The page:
Two jailed after four-year police investigation prompted by speeding fraud


A 16-strong cash-for-crash gang has been sentenced following a four-year police investigation into a wide-ranging £225,000 scam.

The Greater Manchester Police began to investigate in 2012 after discovering that a woman’s details had been used by fraudsters to avoid prosecution for speed camera offences.

As the investigation deepened, with support from the Insurance Fraud Bureau (IFB), police uncovered a wide-ranging scam facilitated by a firm operating under the name of Optimum Car Hire.

The fraud was worth an estimated £225,000 and involved the creation of 35 false invoices.

The membership of the gang stretched across the north of England from Manchester to Newcastle-upon-Tyne although all but one of the 16 defendants was based in the north-west.

The fraudsters submitted false insurance claims associated with fictitious collisions and claims for hire charges for vehicles that they never actually hired.

On eight occasions, the same car was hired out to different people at the same time.

On another occasion no hire vehicle was actually provided, but an invoice for £45,000 was submitted to the insurance company.

One man allowed his details to be used fraudulently by the gang more than a hundred times.

Two men, 44 year-old Jason Brown of Cheadle (pictured right) and 29-year old Eamon Saleem (pictured left) of Wilmslow were given prison sentences at Manchester Crown Court last week.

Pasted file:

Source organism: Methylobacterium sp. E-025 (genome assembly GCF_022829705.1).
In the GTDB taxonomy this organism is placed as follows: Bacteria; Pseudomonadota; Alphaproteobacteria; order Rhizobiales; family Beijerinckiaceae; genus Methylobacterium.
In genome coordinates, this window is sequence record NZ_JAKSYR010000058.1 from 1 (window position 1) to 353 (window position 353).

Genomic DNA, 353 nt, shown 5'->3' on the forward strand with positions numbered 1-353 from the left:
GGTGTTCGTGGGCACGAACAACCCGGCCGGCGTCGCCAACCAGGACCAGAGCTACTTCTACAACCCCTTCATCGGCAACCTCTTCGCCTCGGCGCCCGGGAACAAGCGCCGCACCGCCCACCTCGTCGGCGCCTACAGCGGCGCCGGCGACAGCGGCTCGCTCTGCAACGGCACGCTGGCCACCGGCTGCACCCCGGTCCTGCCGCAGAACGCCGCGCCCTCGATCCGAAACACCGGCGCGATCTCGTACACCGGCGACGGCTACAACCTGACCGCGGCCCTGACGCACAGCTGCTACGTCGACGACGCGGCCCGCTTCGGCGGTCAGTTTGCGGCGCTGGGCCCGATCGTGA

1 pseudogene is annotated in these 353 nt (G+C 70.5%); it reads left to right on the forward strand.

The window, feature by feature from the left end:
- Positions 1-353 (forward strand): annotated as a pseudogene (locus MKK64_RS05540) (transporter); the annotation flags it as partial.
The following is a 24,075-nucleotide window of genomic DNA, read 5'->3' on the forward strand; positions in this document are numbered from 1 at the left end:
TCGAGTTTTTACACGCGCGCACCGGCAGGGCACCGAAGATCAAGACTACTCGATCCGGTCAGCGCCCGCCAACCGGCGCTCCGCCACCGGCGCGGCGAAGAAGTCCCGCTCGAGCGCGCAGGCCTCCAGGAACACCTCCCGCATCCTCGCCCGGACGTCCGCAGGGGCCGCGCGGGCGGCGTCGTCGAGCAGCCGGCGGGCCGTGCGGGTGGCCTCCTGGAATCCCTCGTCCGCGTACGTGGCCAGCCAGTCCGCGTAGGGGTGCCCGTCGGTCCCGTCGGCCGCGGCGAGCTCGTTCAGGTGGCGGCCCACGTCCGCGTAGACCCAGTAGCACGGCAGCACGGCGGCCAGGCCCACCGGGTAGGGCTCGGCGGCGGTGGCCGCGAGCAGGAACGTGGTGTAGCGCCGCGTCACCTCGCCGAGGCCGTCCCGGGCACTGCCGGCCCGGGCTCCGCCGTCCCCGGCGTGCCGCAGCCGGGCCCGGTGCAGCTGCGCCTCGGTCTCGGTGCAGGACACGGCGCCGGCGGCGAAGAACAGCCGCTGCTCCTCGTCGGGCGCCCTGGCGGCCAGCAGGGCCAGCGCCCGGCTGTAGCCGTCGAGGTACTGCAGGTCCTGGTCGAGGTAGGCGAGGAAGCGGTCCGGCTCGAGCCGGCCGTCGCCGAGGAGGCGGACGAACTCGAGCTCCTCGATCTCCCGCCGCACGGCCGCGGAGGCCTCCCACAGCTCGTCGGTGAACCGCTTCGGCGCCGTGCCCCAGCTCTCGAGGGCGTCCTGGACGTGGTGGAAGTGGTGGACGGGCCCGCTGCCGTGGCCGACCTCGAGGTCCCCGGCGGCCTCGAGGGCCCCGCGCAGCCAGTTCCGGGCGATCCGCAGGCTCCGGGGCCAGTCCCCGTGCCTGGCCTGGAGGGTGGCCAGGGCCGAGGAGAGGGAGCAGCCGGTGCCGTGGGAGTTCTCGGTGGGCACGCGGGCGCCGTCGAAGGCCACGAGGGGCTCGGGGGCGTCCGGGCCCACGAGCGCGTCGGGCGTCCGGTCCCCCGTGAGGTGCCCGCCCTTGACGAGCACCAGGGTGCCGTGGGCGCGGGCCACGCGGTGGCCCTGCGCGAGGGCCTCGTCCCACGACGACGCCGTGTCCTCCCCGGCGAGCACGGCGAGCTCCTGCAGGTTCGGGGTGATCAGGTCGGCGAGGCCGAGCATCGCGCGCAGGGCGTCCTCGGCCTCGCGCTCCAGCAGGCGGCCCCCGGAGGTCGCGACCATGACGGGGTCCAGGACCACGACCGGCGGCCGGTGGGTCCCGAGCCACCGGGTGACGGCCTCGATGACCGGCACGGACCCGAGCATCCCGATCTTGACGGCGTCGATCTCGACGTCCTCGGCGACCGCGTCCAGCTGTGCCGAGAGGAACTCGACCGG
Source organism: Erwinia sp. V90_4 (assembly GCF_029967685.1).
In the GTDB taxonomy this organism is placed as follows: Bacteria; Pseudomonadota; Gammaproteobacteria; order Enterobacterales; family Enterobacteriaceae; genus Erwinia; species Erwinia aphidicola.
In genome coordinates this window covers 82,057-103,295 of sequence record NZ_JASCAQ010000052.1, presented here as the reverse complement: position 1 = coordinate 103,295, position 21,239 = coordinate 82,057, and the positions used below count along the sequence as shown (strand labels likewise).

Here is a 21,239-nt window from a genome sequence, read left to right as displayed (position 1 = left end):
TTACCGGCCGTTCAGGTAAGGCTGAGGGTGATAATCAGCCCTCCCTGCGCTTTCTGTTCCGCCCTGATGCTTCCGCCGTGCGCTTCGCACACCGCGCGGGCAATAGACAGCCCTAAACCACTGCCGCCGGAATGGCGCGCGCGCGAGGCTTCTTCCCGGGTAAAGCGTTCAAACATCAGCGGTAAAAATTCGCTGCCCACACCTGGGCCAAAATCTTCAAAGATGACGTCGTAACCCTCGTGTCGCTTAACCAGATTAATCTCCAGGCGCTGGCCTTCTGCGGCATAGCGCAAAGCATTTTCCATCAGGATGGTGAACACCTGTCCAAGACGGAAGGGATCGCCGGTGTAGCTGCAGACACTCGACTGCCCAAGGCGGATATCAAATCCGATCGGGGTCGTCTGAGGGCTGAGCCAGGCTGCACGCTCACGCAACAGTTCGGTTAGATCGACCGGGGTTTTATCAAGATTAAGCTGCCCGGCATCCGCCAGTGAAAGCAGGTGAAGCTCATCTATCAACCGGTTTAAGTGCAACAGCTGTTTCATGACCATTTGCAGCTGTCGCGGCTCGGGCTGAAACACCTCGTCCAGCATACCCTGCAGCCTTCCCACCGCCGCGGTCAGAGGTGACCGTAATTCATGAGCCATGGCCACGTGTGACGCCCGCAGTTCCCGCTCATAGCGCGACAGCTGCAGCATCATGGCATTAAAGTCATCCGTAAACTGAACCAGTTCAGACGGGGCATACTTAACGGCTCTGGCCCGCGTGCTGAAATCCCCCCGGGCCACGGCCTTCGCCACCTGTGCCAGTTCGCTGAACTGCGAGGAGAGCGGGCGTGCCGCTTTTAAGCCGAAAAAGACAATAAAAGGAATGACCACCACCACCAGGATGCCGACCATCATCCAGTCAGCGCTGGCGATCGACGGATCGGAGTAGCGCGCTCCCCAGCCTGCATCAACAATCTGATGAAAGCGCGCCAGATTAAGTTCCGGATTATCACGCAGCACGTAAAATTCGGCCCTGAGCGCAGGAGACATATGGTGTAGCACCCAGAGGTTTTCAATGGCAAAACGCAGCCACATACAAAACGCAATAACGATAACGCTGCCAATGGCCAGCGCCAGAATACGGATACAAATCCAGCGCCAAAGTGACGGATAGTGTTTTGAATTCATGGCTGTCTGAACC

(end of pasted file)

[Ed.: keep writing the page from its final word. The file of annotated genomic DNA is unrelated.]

Brown, who pleaded guilty to conspiracy to commit fraud and perverting the course of justice was jailed for five years and two months. Saleem was handed a ten month prison sentence after pleading guilty to perverting the course of justice.

The remaining 14 defendants were all issued with suspended sentences and ordered to carry out unpaid community work.

Ben Fletcher, director of the IFB, said: “Staged and contrived accidents alongside exaggerated claims with hugely inflated costs form part of the ‘crash for cash’ insurance fraud phenomenon which we estimate costs the honest policyholder almost £400 million each year.

“Today’s sentencing serves as a warning to other would-be fraudsters that if you are committing fraud then the risk of being caught and prosecuted is very real.

Police Constable Vaughan Sherrah-Davies said: “The Jason Brown empire came crashing down all because he provided false information on two speed camera forms.”